locked
New Vs Override ?

    Question

  • What is the main difference between the New and Override keywords?

    Under what conditions must you use new ? and when must you use override?

     

    Friday, June 30, 2006 7:20 PM

Answers

  • http://msdn2.microsoft.com/en-us/library/435f1dw2.aspx

    The new modifier instructs the compiler to use your implementation instead of the base class implementation. Any code that is not referencing your class but the base class will use the base class implementation.

    http://msdn2.microsoft.com/en-us/library/ebca9ah3.aspx

    The override modifier may be used on virtual methods and must be used on abstract methods. This indicates for the compiler to use the last defined implementation of a method. Even if the method is called on a reference to the base class it will use the implementation overriding it.

    public class A
    {
       public virtual void One();
       public void Two();
    }

    public class B : A
    {
       public override void One();
       public new void Two();
    }

    B b = new B();
    A a = b as A;

    a.One(); // Calls implementation in B
    a.Two(); // Calls implementation in A
    b.One(); // Calls implementation in B
    b.Two(); // Calls implementation in B

    Friday, June 30, 2006 10:06 PM
  • thx a lot!! the example you gave is so crisp and easy to understand!.

     

    Friday, June 30, 2006 11:28 PM

All replies

  • http://msdn2.microsoft.com/en-us/library/435f1dw2.aspx

    The new modifier instructs the compiler to use your implementation instead of the base class implementation. Any code that is not referencing your class but the base class will use the base class implementation.

    http://msdn2.microsoft.com/en-us/library/ebca9ah3.aspx

    The override modifier may be used on virtual methods and must be used on abstract methods. This indicates for the compiler to use the last defined implementation of a method. Even if the method is called on a reference to the base class it will use the implementation overriding it.

    public class A
    {
       public virtual void One();
       public void Two();
    }

    public class B : A
    {
       public override void One();
       public new void Two();
    }

    B b = new B();
    A a = b as A;

    a.One(); // Calls implementation in B
    a.Two(); // Calls implementation in A
    b.One(); // Calls implementation in B
    b.Two(); // Calls implementation in B

    Friday, June 30, 2006 10:06 PM
  • thx a lot!! the example you gave is so crisp and easy to understand!.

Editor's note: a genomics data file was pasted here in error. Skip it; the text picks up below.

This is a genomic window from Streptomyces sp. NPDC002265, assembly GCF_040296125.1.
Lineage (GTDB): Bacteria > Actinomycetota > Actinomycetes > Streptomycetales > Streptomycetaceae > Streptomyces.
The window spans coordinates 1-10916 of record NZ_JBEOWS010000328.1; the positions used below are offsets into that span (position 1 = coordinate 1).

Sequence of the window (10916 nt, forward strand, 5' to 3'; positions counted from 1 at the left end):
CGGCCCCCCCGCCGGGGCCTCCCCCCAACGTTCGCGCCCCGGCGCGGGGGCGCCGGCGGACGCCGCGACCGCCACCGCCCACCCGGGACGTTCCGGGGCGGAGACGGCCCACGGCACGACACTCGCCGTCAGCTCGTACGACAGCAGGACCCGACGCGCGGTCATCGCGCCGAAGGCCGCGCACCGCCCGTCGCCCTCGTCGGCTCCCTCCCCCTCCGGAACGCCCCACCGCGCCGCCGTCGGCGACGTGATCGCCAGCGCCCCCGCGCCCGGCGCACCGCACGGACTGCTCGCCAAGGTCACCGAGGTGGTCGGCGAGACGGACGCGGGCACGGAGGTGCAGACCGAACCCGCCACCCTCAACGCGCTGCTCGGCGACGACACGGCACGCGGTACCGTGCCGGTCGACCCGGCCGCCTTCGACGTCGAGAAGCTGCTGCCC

Friday, June 30, 2006 11:28 PM
  • Hi Andreas Johansson, I think your given solution is not correct ........................because its not working fine

    a.One(); // it will not Calls implementation in B,it will always call implementation of A..

     

    Please try this for difference of override and new keyword


    using System;
    using System.Collections.Generic;
    using System.Text;

    namespace ConsoleApplication2
    {
        public class ChildOne
        {
            public virtual int Add()
            {
                return 1;
            }
        }
        public class ChildTwo : ChildOne
        {
            public override int Add()
            {
                return 2;
            }
        }
        public class ChildOneNew
        {
            public int Add()
            {
                return 3;
            }
        }
        public class ChildTwoNew : ChildOneNew
        {
            public new int Add()
            {
                return 4;
            }
        }
        public class MainClass
        {
            public static void Main()
            {

                ChildOne O1 = new ChildOne();
                int i1 = O1.Add();                  //OUTPUT  1
                ChildTwo O2 = new ChildTwo();
                int i2 = O2.Add();                  //OUTPUT  2
                ChildOne O3 = new ChildTwo();
                int i3 = O3.Add();                  //OUTPUT  2(call implementation of ChildTwo Class)
               

             ChildOneNew O5 = new ChildOneNew();
                int j1 = O5.Add();                  //OUTPUT  3
                ChildTwoNew O6 = new ChildTwoNew();
                int j2 = O6.Add();                  //OUTPUT  4
                ChildOneNew O7 = new ChildTwoNew();
                int j3 = O7.Add();                  //OUTPUT  3(call implementation of ChildOneNew Class)
                          
            }
        }
    }

    Thursday, May 03, 2007 9:28 AM
  • Tanvir,

    The following call works as expected:
    a.One();

    Andreas Johansson's solution is valid.
    Your code works well too.

    No difference between both the codes and both of them works as expected.

    Check once again.
    Ping us if you still need a clarification.

    -periasamy
    Wednesday, June 17, 2009 11:46 AM
  • Hello

    I was reading about difrrence between vew and overide when i saw this line 

    A a = b as A; can u help me understand it?

    Thx.

    Saturday, December 29, 2012 5:01 PM